A report by the former chief justice John Murray has found that current data-retention legislation amounts to mass surveillance of the entire population of the State.
Mr Murray’s 190-page review was published on Tuesday, recommending a series of changes to the current statutory framework, which he says is in breach of European law.
The judge said the Communications (Retention of Data) Act 2011 involves the retention and storage of historic data pertaining to all electronic communication.
This includes communication via fixed line and mobile telephone, internet communication and text messages and is being done without the consent of those affected.
Mr Justice Murray said the arrangement is universal and indiscriminate in application and scope. He said it affects the retention and storage of journalists' communications data.
In relation to journalists, the judge said data pertaining to the time, date, location, destination and frequency of a journalist’s telephone calls is available and can identify sources.
"For example, location data linking a journalist's telephone calls with those of another caller in the vicinity of, say, Leinster House before or after a sensitive meeting in which that person was known to have been involved, might well be thought crucial in this regard," he said.
Minister for Justice Charlie Flanagan accepted there were difficulties with the current legislation but denied it was unconstitutional.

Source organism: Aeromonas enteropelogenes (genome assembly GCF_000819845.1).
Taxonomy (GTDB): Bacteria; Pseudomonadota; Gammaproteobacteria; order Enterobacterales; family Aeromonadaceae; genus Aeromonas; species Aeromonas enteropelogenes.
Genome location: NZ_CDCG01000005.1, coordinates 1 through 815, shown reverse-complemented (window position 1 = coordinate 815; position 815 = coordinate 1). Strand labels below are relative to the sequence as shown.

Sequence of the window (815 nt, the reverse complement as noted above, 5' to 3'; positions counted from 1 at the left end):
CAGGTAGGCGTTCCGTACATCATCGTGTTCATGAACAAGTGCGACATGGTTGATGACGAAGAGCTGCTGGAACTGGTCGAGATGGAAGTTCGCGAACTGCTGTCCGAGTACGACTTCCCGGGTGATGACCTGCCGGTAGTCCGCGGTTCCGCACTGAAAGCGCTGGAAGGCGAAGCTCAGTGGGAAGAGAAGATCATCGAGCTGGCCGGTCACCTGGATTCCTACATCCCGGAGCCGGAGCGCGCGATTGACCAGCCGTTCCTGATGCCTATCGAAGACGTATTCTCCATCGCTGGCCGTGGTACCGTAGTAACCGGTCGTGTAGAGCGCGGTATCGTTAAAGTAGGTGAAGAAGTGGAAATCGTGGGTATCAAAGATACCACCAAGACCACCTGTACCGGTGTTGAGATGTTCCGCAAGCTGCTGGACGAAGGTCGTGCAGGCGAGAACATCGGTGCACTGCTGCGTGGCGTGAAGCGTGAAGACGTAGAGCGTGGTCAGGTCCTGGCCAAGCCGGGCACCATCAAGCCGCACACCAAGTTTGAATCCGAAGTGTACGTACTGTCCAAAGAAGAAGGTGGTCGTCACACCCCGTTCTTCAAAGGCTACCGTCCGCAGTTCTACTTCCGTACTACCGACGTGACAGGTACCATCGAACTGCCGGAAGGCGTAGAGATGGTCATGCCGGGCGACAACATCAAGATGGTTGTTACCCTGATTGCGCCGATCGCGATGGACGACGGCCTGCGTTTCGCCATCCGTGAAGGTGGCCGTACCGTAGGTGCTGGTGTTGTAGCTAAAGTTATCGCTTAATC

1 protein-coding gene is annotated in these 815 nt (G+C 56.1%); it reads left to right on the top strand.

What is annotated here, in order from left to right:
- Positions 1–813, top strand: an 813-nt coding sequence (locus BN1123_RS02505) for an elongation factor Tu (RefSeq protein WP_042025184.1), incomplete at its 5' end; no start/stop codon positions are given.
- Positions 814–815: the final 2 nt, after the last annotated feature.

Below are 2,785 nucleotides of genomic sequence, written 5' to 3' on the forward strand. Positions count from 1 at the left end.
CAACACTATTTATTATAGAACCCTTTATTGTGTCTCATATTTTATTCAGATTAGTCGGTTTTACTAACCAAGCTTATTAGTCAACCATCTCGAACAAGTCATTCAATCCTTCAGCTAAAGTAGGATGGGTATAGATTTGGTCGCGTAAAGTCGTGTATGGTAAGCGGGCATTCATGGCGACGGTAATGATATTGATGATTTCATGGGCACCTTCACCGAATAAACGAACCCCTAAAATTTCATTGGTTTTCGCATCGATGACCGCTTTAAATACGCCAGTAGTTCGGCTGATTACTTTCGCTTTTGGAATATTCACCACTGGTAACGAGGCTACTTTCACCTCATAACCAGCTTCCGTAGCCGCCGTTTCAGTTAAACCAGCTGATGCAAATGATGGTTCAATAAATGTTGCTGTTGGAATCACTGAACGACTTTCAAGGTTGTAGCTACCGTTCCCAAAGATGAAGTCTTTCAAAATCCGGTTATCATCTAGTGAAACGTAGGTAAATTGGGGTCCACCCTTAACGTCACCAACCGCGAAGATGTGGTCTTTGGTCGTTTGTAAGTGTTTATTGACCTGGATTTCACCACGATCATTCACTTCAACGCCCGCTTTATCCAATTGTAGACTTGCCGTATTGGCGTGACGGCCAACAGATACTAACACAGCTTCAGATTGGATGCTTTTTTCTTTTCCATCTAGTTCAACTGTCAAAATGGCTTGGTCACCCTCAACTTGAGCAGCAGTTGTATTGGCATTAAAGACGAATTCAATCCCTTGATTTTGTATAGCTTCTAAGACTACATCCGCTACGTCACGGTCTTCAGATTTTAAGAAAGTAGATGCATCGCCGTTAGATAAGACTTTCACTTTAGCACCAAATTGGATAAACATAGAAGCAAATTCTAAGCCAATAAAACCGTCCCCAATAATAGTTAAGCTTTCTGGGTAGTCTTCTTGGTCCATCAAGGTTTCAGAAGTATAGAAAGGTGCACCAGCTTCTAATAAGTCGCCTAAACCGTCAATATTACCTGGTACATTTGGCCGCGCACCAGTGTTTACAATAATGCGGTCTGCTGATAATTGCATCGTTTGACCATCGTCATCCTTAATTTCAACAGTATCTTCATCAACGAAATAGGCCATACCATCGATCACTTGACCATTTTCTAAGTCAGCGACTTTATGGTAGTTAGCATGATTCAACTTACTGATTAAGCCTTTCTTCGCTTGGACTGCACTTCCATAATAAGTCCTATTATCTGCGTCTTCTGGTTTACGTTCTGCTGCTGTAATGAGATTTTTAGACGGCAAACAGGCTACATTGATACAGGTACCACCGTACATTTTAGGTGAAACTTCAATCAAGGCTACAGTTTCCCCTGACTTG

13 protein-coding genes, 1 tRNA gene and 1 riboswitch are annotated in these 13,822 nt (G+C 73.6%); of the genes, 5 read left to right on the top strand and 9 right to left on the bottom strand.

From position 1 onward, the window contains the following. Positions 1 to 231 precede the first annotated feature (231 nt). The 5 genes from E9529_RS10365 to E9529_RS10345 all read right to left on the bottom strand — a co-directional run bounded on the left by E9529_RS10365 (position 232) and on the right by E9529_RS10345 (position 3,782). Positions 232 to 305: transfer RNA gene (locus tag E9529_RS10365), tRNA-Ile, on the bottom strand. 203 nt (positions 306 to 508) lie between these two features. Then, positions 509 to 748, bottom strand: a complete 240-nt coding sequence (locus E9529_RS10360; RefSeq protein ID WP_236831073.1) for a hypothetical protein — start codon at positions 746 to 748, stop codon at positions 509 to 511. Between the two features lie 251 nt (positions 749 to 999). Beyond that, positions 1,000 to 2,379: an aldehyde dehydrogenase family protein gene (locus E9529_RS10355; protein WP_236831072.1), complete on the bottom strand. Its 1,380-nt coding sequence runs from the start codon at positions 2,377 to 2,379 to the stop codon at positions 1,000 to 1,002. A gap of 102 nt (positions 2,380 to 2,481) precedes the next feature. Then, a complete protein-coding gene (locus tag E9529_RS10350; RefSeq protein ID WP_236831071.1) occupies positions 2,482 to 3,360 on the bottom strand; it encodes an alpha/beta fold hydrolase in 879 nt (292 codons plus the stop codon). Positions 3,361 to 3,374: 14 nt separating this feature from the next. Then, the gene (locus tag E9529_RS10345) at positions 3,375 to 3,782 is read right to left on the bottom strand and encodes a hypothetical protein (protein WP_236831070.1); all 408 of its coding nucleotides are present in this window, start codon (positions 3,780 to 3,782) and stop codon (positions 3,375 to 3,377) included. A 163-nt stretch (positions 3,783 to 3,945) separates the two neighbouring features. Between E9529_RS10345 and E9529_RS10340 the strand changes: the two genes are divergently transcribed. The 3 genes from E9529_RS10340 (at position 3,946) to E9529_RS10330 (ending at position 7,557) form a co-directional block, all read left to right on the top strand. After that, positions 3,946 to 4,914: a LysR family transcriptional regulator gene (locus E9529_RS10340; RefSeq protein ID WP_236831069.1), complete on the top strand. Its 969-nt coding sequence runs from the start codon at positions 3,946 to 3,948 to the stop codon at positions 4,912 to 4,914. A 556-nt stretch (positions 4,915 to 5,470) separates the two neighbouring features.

Mr Flanagan said he accepted Mr Murray’s recommendation that the law should be repealed and he produced the heads of a replacement Bill, which makes no reference to journalists.
Mr Justice Murray recommended the data of journalists should not be accessed by any State agency unless he or she is the subject of a criminal investigation and cannot be accessed for the purpose of investigating an offence committed by another person.
That data should only be granted with the permission of a High Court judge, and the journalist should be notified of the request and its outcome, he said.
Mr Flanagan’s new legislation does not accept a number of recommendations, including the limits to when the data of a journalist can be accessed.
The Minister said: “There may well be situations where access to data will be required. What the legislation will do is clearly define what these circumstances are.”
The legislation proposes a District Court judge should have the authority to disclose some data but does agree notification should be given to a person if their data is being accessed.
The Bill states a person’s metadata, location and subscription data can be accessed only by certain bodies if the person is found to be involved in a serious offence or is posing a serious threat to the State.
Striking a balance
Mr Flanagan said there was a balance to be struck between a person’s right to privacy and the need to combat serious crime and terrorism.
The report by Mr Justice Murray was sought by the Tánaiste Frances Fitzgerald in January 2016 in response to allegations the Garda Síochána Ombudsman Commission wrongfully intercepted the phone records of three journalists.
The Minister stated he was not in a position to detail how many journalists’ data had been accessed by authorised bodies since 2011.
The Murray report also recommended the designation of a supervisory authority, whether it be the Data Protection Commission or another independent agency, to ensure the legislation is not abused.
However this is not accepted by the Minister for Justice in the new data retention Bill.
Mr Flanagan said overall oversight of the new legislation will continue to be vested in a serving High Court judge and with a serving judge of the Circuit Court independently investigating complaints.